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Phosphorylation of the MAPKKK Regulator Ste50p in Saccharomyces cerevisiae: a Casein Kinase I Phosphorylation Site Is Required for Proper Mating Function1
Cunle Wu, Mathieu Arcand, Gregor Jansen, Mei Zhong, Tatiana Iouk, David Y. Thomas, Sylvain Meloche, Malcolm Whiteway
Genetics Group, Biotechnology Research Institute, National Research Council of Canada, Montreal, Quebec, Canada H4P 2R2,1 Institut de Recherches Cliniques de Montréal and Department of Pharmacology, Université de Montréal, Montreal, Quebec, Canada H2W 1R7,2 Department of Biochemistry, McGill University, Montreal, Quebec, Canada H3G 1Y6,3 Department of Biology, McGill University, Montreal, Quebec, Canada H3A 1B14

Published: 10 October 2003 by American Society for Microbiology in Eukaryotic Cell
American Society for Microbiology, Volume 2; 10.1128/EC.2.5.949-961.2003
Abstract: The Ste50 protein of Saccharomyces cerevisiae is a regulator of the Ste11p protein kinase. Ste11p is a member of the MAP3K (or MEKK) family, which is conserved from yeast to mammals. Ste50p is involved in all the signaling pathways that require Ste11p function, yet little is known about the regulation of Ste50p itself. Here, we show that Ste50p is phosphorylated on multiple serine/threonine residues in vivo. Threonine 42 (T42) is phosphorylated both in vivo and in vitro, and the protein kinase responsible has been identified as casein kinase I. Replacement of T42 with alanine (T42A) compromises Ste50p function. This mutation abolishes the ability of overexpressed Ste50p to suppress either the mating defect of a ste20 ste50 deletion mutant or the mating defect of a strain with a Ste11p deleted from its sterile-alpha motif domain. Replacement of T42 with a phosphorylation-mimetic aspartic acid residue (T42D) permits wild-type function in all assays of Ste50p function. These results suggest that phosphorylation of T42 of Ste50p is required for proper signaling in the mating response. However, this phosphorylation does not seem to have a detectable role in modulating the high-osmolarity glycerol synthesis pathway.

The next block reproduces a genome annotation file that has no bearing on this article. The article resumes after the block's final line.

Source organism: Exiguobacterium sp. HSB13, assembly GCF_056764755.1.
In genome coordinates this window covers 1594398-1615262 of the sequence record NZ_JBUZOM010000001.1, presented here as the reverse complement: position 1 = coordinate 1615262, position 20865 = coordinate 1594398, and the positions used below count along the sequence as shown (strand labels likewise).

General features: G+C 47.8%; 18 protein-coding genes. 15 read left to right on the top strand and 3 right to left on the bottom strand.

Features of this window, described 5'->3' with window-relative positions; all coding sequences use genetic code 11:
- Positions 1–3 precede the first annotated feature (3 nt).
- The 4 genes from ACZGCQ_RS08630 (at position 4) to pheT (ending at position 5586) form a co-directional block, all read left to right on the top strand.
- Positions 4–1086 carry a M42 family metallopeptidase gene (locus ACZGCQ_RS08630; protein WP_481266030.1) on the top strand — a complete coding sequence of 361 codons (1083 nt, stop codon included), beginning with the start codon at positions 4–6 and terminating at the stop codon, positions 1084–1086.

Keywords: Glycerol, Saccharomyces cerevisiae, Ste50p, phosphorylation, Function1, Casein kinase, Ste11p, mating, T42
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